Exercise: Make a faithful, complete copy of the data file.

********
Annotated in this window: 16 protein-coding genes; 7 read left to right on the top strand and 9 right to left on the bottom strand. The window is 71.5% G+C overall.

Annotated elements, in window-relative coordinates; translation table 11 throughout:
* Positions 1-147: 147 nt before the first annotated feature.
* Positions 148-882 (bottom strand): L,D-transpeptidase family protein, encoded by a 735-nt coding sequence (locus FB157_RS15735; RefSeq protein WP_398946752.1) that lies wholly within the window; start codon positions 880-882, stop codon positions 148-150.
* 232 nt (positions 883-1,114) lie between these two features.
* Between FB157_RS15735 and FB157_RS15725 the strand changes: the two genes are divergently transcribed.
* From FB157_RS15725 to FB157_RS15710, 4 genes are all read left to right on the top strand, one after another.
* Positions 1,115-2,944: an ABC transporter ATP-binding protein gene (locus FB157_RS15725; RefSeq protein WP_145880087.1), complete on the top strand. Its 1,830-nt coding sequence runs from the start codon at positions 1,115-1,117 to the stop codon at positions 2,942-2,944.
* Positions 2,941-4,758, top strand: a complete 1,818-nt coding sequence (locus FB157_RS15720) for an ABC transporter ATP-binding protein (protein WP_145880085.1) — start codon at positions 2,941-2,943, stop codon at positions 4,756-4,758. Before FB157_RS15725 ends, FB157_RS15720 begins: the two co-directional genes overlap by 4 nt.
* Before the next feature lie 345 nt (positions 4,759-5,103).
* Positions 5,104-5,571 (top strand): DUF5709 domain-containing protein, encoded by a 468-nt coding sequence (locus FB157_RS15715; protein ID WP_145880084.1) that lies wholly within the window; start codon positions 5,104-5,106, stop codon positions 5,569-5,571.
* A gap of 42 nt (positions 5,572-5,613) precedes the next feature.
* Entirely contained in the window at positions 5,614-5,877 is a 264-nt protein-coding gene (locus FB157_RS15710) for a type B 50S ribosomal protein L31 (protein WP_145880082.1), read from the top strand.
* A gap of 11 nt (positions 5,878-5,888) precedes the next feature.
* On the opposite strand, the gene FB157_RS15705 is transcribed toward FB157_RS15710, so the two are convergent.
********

Annotated in this window: 16 protein-coding genes; 7 read left to right on the top strand and 9 right to left on the bottom strand. The window is 71.5% G+C overall.

Annotated elements, in window-relative coordinates; translation table 11 throughout:
* Positions 1-147: 147 nt before the first annotated feature.
* Positions 148-882 (bottom strand): L,D-transpeptidase family protein, encoded by a 735-nt coding sequence (locus FB157_RS15735; RefSeq protein WP_398946752.1) that lies wholly within the window; start codon positions 880-882, stop codon positions 148-150.
* 232 nt (positions 883-1,114) lie between these two features.
* Between FB157_RS15735 and FB157_RS15725 the strand changes: the two genes are divergently transcribed.
* From FB157_RS15725 to FB157_RS15710, 4 genes are all read left to right on the top strand, one after another.
* Positions 1,115-2,944: an ABC transporter ATP-binding protein gene (locus FB157_RS15725; RefSeq protein WP_145880087.1), complete on the top strand. Its 1,830-nt coding sequence runs from the start codon at positions 1,115-1,117 to the stop codon at positions 2,942-2,944.
* Positions 2,941-4,758, top strand: a complete 1,818-nt coding sequence (locus FB157_RS15720) for an ABC transporter ATP-binding protein (protein WP_145880085.1) — start codon at positions 2,941-2,943, stop codon at positions 4,756-4,758. Before FB157_RS15725 ends, FB157_RS15720 begins: the two co-directional genes overlap by 4 nt.
* Before the next feature lie 345 nt (positions 4,759-5,103).
* Positions 5,104-5,571 (top strand): DUF5709 domain-containing protein, encoded by a 468-nt coding sequence (locus FB157_RS15715; protein ID WP_145880084.1) that lies wholly within the window; start codon positions 5,104-5,106, stop codon positions 5,569-5,571.
* A gap of 42 nt (positions 5,572-5,613) precedes the next feature.
* Entirely contained in the window at positions 5,614-5,877 is a 264-nt protein-coding gene (locus FB157_RS15710) for a type B 50S ribosomal protein L31 (protein WP_145880082.1), read from the top strand.
* A gap of 11 nt (positions 5,878-5,888) precedes the next feature.
* On the opposite strand, the gene FB157_RS15705 is transcribed toward FB157_RS15710, so the two are convergent.